The Coors Field Effect

If you follow baseball, chances are you know about the Coors Field effect when it comes to hitters. Much is made about the thin air and spacious outfield, and how those two factors contribute to some lofty offensive numbers year by year. In fact, 4 out of the last 5 NL batting champs have come out of Colorado.

As much as people love to discount the Rockies’ hitters for playing half of their games in the mile high hitter’s paradise, not enough is made of how hard it is to pitch the majority of your games there. The 2018 Rockies are looking to flip that narrative, and are letting people just how good they really are. Coors Field or not, Rockies’ pitching is typically not good, and that would be putting it nicely. However, once they overcame the early inefficiencies of the bullpen, Colorado has been nothing short of dominant, especially at home. In fact, over the last month or so, the Rockies have had the best home ERA of anybody else in baseball, as well as the best overall starter’s ERA.

Two Denver southpaws in particular have really been lights out of late; Kyle Freeland and Tyler Anderson. Both previous first round picks, Freeland and Anderson both have similar pitching styles. As they pick up their right leg to start driving to the plate, they let it hang in the air and pause at their balance point before delivering the pitch. Freeland has pitched to the tune of a 2.45 ERA at home this season, while Anderson has a 1.32 ERA over the last 28 days. Kyle Freeland also fired 6 scoreless innings against one of the hottest teams in baseball on Friday night, completely negating the homer happy A’s after their onslaught of the Rangers. Meanwhile, Adam Ottavino has a 1.46 ERA out of the bullpen, yet was not named to the All-Star team. His performance has been lights out all season, and to not get the recognition he deserves is a crime.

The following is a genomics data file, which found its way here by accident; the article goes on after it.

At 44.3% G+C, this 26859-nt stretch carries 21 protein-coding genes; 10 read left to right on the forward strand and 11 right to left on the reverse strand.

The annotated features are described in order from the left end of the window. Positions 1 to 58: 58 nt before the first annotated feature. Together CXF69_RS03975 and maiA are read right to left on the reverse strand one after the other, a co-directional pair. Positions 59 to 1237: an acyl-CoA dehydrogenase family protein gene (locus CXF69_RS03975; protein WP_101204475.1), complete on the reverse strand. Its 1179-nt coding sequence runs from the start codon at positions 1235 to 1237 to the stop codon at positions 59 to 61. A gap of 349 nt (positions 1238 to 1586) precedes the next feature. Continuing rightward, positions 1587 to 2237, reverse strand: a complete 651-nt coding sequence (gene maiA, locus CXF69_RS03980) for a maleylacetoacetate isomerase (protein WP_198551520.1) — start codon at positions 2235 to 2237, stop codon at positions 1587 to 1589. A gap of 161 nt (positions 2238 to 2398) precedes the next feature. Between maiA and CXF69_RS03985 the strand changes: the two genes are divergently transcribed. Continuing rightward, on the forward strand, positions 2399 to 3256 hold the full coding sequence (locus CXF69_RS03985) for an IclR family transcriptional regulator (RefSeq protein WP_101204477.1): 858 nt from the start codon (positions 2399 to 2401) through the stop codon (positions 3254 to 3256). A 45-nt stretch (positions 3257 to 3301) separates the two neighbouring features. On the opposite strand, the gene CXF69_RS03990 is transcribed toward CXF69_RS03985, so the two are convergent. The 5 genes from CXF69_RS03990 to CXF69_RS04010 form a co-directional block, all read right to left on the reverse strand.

As this goes on, most people will focus on guys like Nolan Arenado and Charlie Blackmon being products of Coors, and that will ultimately hurt the former’s MVP chances this season. Kyle Freeland and his 3.13 ERA will not garner any consideration for the Cy Young award this season, deserving as he may be for putting up numbers like this in the pitching environment he plays in. Tyler Anderson will only be thought of as merely average because of his 3.57 ERA, not as excelling because of where he is doing it. Adam Ottavino will continue to be a complete afterthought in the discussion of best relief pitchers in the National League. And most importantly, Jon Gray will continue to look like he is not living up to his 3rd overall pick potential. You can’t have it both ways, meaning you can’t knock the hitters down while not putting the pitchers up a level as well. The Coors Field effect is alive and well, but only in terms of the hitters. Give credit where credit is due, and start realizing how special this 2018 Rockies’ pitching staff is.

Brian Schlosser

Rockies, Angels, and general baseball fan. I love talking about baseball more than I love writing about it, and I'm always open for discussion on Twitter @brian_slosh.

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